BOOK REVIEW / Royal marriages in trouble: 'The Six Wives of Henry VIII' - Antonia Fraser: Weidenfeld, 20 pounds
Sunday 30 August 1992
While she tries to be fair to them all, she comes up in the main with the traditional images. Catherine of Aragon remains the true and loyal wife who suffers her fate with patient strength and maintains her faith in God and her church. Anne Boleyn is once again the self-willed and reckless adventuress who loses the king's affection by her outbursts of ill-temper. (Here Lady Antonia treads delicately and with some success around the violent debates at present raging around the second queen's history and character.)
Jane Seymour remains as colourless as ever, but that image is interestingly explained as a consequence of her judicious management of her unexpected opportunities. (Lady Antonia notes the well-known fact that Jane remained in the king's affection until his death, but fails to allow for the likelihood that this was due to the queen's early death, which saved her from the wayward disillusionment which normally overtook Henry if his wives lived on.) Katherine Howard is the foolish and infantile sex kitten of whom we have heard before, and Katherine Parr once more comes across as the sensible wife who regularly humbles herself in order to escape her predecessors' fates. Only about Anne of Cleves does the author say new and interesting things, simply by taking seriously the one wife whom historians have usually passed over.
Lady Antonia clearly wishes to be fair to everybody and allows us to see some of the less attractive features even of the women she respects. She regularly emphasises male dominance in Tudor society, though one may question whether men's superior attitude to women deserves to be called misogynistic, a term here over-used. Unfortunately, she comes near to treating King Henry as typical. That he was not: from first to last he was a dangerous and appalling animal, and the physical decline from splendid adolescence to bloated and sick old age did not signify a similar decline in his character, which was deplorable from the first. Complete selfishness and the ruthless pursuit of private advantage always marked a man who invariably discovered that God and his conscience conveniently backed his desires.
True, the absence of an heir and the presence of rival claimants to the throne constituted a great political problem needing repeated attention, but only Henry VIII solved all his problems by killing - killing innocent wives and loyal servants - on the simple principle that the best way out of difficulties was to sacrifice scapegoats. The fact that he was handsome in his youth and intelligent all his life should not disguise a horribleness which piled up corpses in his day and problems for a century after.
Lady Antonia has read widely and energetically, though not always wisely: some of the works she relies on deserve less respect than she bestows upon them. In particular, she should have been less trusting in the face of the heavily biased and often quite unreliable reports of the imperial ambassador, Eustace Chapuys. Inevitably, she has missed some not unimportant writings, a gap which mainly affects parts of the book that deal with matters at best marginal to the wives' tale; she is poorly informed, for example, on such things as the Pilgrimage of Grace or the problems of Archbishop Cranmer.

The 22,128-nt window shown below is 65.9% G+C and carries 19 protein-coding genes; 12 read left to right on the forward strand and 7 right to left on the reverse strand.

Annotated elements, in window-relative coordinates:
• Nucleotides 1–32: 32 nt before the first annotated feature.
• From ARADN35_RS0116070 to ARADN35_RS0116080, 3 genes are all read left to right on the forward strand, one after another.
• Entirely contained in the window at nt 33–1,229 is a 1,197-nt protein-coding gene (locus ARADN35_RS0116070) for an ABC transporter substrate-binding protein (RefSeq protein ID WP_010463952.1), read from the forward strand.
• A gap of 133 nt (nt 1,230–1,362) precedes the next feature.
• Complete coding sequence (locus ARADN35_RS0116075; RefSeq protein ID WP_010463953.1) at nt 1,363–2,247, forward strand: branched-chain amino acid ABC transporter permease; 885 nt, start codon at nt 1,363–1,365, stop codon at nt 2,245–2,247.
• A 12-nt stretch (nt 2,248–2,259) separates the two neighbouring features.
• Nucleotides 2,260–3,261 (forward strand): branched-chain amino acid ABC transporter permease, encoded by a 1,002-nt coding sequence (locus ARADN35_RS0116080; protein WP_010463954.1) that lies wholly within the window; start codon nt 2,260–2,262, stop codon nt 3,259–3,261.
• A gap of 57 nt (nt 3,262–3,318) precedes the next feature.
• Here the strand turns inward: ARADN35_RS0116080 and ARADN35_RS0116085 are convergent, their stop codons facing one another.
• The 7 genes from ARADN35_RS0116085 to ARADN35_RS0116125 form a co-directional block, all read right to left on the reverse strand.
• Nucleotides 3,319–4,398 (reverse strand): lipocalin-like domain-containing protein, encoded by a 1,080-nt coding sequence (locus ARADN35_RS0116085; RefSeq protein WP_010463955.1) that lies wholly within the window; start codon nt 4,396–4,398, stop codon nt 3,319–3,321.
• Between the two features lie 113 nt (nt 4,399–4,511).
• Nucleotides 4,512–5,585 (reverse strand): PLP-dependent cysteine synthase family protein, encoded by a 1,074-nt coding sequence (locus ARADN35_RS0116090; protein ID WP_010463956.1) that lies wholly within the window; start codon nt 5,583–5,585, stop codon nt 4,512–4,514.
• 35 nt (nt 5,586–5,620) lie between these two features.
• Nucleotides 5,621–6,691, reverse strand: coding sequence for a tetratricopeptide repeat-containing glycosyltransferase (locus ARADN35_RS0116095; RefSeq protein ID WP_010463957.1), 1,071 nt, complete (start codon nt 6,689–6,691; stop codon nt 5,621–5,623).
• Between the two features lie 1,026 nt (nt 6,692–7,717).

Positive errors are few, especially if one allows that a reference to a mysterious 'day stamp' probably reflects a sub-editorial misreading of the familiar dry stamp. For the rest, erroneous statements predictably gather around Thomas Cromwell. He, who in his loyalty deliberately avoided leaving Wolsey's service before the cardinal's death, is made the king's servant ahead of that event; his father, a rackety alehouse-keeper and woolcarder, is called a wealthy citizen; and the author revives the old canard according to which he was the first person to suffer death by attainder without trial, a method supposedly invented by himself. Well, Cromwell has survived worse treatment, and at least we are spared the customary long denunciations of the man who destroyed the monasteries.
The chief trouble with this lavishly produced book is its inordinate length, which in great part results from repetition and a relentless description of court life and ceremonial, all tending to be treated in a somewhat gossipy manner reminiscent of the Tatler. However, a last chapter which carefully and feelingly traces the post mortem fates of Henry's unhappy wives restores a properly solemn note.
Potter's attempt to create an Essex Taj Mahal was a lovely treattv
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